Nursing Notes??


So in clinical's we have to write nursing notes, which I don't mind at all. But I have no idea what I'm doing!!

It seems like my instructor crosses out everything I write (even when I do the same sort of format as the example we got in class)

and I'm just really frustrated. Is there a "good" way to write nursing notes?

A template or format, or even an article I could read?

Any advice would be helpful. Thank you and have a great day

Esme12, ASN, BSN, RN

4 Articles; 20,908 Posts

Specializes in Critical Care, ED, Cath lab, CTPAC,Trauma. Has 43 years experience.

Welcome to AN! The largest online nursing cimmunity!

Narrative charting is a straightforward chronological account of the patient's status, the nursing interventions performed, and the patient's response to those interventions. Documentation is usually included in the progress notes and is supplemented by flow sheets. The Joint Commission on Accreditation of Healthcare Organizations (now just the Joint Commission) standards require all health care facilities to set policies on how frequently patients should be assessed. Document patient assessments as often as your institution requires and more frequently when you observe any of the following:

  • change in the patient's condition
  • patient's response to a treatment or medication
  • lack of improvement in the patient's condition
  • patient's or family member's response to teaching

Document exactly what you hear, observe, inspect, do , or teach. Include as much specific, descriptive information as possible. always document how your patient responds to care, treatments, and medications and his progress toward the desired outcome. Also include notification to the physician for changes that have occurred. Document this communication, the physician's response, new orders that are followed, and the patient's response.

You can organize your notes by using a head-to-toe approach or by referring to the care plan and documenting the patient's progress in relation to the plan and any unresolved problems. Regardless of the way you organize your narrative note, be specific and document chronologically, recording exact times."

Dos and Don'ts of Nursing Documentation

From A contributor that has been dear to this forum.....Daytonite (RIP)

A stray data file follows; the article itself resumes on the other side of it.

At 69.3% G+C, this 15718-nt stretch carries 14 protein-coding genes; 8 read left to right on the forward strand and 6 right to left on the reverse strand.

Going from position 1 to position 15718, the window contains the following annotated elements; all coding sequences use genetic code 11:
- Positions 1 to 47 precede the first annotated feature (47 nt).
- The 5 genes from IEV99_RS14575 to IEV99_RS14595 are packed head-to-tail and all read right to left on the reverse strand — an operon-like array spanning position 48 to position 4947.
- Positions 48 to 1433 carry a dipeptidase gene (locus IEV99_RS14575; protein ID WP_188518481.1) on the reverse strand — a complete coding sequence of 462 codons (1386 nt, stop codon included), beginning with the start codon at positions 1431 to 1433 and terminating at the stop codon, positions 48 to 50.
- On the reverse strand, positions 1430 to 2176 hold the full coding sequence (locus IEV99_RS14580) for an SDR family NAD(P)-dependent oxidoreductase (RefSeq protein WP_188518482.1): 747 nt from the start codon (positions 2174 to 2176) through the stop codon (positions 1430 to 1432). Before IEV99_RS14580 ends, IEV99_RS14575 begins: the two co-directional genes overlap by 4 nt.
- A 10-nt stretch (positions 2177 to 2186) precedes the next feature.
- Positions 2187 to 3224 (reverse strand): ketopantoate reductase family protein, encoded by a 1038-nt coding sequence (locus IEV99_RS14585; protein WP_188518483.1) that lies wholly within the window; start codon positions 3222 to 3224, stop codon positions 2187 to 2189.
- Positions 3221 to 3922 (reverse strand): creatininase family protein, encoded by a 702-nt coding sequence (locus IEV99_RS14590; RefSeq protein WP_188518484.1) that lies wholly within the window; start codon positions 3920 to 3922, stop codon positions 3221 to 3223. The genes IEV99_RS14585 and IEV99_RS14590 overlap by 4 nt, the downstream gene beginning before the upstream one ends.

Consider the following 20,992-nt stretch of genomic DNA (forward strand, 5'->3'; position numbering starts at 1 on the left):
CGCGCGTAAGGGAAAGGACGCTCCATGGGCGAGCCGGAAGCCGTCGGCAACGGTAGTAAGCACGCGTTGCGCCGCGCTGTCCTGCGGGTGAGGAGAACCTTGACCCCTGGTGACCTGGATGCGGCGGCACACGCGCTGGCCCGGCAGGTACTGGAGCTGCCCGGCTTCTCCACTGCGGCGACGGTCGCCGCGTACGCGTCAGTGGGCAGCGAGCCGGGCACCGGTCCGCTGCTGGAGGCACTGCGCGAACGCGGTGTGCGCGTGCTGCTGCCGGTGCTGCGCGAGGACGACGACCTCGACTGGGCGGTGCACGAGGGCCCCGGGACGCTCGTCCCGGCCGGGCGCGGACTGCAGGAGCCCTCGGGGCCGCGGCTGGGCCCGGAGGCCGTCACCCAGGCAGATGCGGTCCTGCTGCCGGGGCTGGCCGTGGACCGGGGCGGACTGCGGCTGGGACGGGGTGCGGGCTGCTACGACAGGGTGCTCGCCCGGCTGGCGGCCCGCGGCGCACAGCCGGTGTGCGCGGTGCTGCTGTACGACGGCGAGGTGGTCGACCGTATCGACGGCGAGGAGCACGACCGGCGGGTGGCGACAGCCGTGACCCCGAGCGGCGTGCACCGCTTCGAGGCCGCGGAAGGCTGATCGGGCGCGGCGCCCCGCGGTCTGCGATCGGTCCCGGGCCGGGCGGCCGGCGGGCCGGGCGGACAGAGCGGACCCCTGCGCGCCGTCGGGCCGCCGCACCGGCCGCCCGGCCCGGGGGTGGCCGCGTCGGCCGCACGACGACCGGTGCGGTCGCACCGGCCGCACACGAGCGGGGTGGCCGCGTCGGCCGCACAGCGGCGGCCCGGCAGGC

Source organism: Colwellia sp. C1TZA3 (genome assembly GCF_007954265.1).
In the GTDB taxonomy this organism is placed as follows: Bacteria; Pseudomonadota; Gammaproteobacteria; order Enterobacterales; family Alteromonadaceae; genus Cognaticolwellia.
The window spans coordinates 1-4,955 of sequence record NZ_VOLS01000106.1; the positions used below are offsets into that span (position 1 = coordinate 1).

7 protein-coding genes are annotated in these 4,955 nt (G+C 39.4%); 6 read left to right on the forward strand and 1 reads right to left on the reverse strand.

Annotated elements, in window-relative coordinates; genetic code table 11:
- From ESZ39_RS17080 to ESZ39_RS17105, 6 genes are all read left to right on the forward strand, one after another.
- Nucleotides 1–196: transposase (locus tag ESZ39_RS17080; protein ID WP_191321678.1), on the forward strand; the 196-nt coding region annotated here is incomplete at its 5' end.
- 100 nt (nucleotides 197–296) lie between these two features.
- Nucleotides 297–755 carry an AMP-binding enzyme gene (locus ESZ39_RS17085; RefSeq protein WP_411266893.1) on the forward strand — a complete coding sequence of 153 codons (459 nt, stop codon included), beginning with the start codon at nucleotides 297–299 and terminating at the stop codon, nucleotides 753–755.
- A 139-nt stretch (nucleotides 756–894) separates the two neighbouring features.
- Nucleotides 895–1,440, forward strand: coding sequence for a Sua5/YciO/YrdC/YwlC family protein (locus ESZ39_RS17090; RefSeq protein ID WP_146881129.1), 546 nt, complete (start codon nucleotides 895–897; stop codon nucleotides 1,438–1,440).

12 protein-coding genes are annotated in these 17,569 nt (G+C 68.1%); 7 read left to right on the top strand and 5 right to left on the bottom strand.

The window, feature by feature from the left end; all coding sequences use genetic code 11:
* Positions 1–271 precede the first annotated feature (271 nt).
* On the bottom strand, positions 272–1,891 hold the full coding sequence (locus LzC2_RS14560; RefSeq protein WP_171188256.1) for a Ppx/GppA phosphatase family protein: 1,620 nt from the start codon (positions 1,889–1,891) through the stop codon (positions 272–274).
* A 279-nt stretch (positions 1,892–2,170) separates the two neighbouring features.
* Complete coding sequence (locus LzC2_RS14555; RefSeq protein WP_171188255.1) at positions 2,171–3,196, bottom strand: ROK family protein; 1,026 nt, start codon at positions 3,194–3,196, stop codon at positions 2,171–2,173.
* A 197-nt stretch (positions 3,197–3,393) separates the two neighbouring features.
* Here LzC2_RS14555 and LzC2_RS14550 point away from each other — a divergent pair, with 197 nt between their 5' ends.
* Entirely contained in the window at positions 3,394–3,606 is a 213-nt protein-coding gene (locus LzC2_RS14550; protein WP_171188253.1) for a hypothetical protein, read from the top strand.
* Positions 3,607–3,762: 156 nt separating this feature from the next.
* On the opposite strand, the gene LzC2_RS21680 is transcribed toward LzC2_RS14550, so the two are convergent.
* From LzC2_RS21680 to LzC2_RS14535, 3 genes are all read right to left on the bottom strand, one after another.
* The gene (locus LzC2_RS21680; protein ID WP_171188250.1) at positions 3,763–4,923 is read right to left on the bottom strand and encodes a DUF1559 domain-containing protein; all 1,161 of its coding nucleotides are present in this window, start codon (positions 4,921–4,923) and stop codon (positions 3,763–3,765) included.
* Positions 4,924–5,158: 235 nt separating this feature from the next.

when i was working i used to make sure i had copied all the doctors orders for labs, diet and treatment onto my "brains" (report sheet). when i charted, i generally started out by writing my head to toe physical assessment of the patient followed by attention to the various doctors orders and how they were being carried out. as i got more experienced i was able to include some of that with the physical assessment as i was writing it up. i always charted observation of iv sites, any tubes or drains and the amount and color of what was draining out of them, dressings or incisions and the amount and color of any drainage, if the patient was getting oxygen, the patients activity (walking, ambulated with one or two assistants, being turned, sitting up in a chair, had no movement on one side of the body as in stroke patients, sleeping) and how they were accomplishing their toileting. any major problems that you know the patient to have should be addressed as factually as you can write them. and, factuality is usually the challenge of documentation. some words just include our own bias and we have to be careful of that. you will find that over time you will develop a regular way of charting, a format of your own, that you won't deviate that much from. this is a career long evolution. you can also download and use the student clinical report sheet for one patient that is attached at the end of this post to help you with organizing a head to toe assessment.

Critical Thinking Flow Sheet for Nursing Students